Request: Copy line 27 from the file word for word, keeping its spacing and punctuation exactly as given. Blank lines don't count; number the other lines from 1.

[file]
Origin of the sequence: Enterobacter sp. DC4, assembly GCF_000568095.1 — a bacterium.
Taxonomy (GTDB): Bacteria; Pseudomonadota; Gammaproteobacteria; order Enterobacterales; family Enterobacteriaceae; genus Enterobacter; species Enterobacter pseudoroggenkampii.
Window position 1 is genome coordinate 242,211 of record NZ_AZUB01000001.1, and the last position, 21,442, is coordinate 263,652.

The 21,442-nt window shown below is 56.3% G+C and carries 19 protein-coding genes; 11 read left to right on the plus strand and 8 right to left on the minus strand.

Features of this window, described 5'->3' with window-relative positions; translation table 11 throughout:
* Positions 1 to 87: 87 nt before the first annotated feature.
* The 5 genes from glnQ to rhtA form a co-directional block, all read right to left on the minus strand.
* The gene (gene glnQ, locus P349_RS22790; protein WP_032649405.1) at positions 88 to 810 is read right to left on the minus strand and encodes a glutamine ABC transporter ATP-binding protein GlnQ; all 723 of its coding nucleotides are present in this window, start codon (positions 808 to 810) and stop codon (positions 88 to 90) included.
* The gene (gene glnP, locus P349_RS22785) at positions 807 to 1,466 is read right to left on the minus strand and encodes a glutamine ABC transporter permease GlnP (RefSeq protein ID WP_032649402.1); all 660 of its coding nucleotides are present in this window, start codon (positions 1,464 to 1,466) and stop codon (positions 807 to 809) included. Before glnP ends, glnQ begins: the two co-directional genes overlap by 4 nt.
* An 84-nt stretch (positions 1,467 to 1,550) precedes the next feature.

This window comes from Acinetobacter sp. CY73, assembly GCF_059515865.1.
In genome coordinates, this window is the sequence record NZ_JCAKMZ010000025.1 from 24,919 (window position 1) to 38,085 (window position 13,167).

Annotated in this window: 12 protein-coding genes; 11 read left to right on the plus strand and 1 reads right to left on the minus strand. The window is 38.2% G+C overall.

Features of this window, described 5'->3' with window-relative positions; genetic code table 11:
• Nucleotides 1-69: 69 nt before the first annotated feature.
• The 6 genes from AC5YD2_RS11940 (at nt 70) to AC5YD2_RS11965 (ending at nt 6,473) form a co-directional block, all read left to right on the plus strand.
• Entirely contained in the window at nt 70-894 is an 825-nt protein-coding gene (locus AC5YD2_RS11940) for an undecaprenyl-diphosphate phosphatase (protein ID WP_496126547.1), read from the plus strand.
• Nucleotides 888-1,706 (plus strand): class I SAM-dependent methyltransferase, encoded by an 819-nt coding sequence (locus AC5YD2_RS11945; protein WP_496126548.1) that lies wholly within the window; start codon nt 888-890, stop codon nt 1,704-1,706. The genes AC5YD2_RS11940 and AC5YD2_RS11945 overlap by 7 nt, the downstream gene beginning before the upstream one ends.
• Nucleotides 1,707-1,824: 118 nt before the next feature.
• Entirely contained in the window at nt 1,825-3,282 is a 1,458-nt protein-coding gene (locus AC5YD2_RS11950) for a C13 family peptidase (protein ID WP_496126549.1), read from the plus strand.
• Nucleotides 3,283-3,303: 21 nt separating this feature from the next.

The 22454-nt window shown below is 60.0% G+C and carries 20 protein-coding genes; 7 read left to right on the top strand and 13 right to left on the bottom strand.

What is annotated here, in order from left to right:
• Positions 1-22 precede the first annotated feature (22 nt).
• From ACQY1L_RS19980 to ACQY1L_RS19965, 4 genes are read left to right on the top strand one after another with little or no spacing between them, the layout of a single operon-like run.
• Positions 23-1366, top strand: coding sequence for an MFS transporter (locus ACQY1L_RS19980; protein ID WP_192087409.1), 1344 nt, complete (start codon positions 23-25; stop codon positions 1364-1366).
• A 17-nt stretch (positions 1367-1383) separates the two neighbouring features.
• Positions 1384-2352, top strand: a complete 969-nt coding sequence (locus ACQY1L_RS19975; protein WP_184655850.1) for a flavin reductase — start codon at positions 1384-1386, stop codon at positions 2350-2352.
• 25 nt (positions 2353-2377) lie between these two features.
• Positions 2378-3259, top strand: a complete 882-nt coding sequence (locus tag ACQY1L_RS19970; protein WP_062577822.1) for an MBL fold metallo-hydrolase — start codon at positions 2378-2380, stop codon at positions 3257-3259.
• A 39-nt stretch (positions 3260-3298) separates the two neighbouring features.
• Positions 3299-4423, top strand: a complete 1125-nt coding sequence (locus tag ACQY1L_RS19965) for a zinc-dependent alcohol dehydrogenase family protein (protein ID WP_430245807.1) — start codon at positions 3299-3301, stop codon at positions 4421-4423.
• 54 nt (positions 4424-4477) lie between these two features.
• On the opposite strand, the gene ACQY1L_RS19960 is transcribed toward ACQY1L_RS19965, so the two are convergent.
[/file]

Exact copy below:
• A 17-nt stretch (positions 1367-1383) separates the two neighbouring features.